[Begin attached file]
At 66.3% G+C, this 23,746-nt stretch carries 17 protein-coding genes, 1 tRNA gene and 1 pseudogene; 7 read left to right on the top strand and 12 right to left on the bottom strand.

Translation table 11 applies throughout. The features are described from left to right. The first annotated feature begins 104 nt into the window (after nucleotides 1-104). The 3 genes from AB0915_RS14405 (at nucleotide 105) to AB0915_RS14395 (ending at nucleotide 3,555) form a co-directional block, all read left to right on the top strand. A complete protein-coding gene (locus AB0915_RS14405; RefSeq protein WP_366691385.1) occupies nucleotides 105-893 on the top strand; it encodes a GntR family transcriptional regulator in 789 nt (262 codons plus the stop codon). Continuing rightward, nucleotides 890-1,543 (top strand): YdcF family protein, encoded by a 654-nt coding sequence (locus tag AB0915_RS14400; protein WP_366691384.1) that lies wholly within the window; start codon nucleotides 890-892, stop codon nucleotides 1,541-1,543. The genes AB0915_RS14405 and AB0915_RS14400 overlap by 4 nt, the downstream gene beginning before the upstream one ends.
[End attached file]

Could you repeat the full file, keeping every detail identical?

At 66.3% G+C, this 23,746-nt stretch carries 17 protein-coding genes, 1 tRNA gene and 1 pseudogene; 7 read left to right on the top strand and 12 right to left on the bottom strand.

Translation table 11 applies throughout. The features are described from left to right. The first annotated feature begins 104 nt into the window (after nucleotides 1-104). The 3 genes from AB0915_RS14405 (at nucleotide 105) to AB0915_RS14395 (ending at nucleotide 3,555) form a co-directional block, all read left to right on the top strand. A complete protein-coding gene (locus AB0915_RS14405; RefSeq protein WP_366691385.1) occupies nucleotides 105-893 on the top strand; it encodes a GntR family transcriptional regulator in 789 nt (262 codons plus the stop codon). Continuing rightward, nucleotides 890-1,543 (top strand): YdcF family protein, encoded by a 654-nt coding sequence (locus tag AB0915_RS14400; protein WP_366691384.1) that lies wholly within the window; start codon nucleotides 890-892, stop codon nucleotides 1,541-1,543. The genes AB0915_RS14405 and AB0915_RS14400 overlap by 4 nt, the downstream gene beginning before the upstream one ends.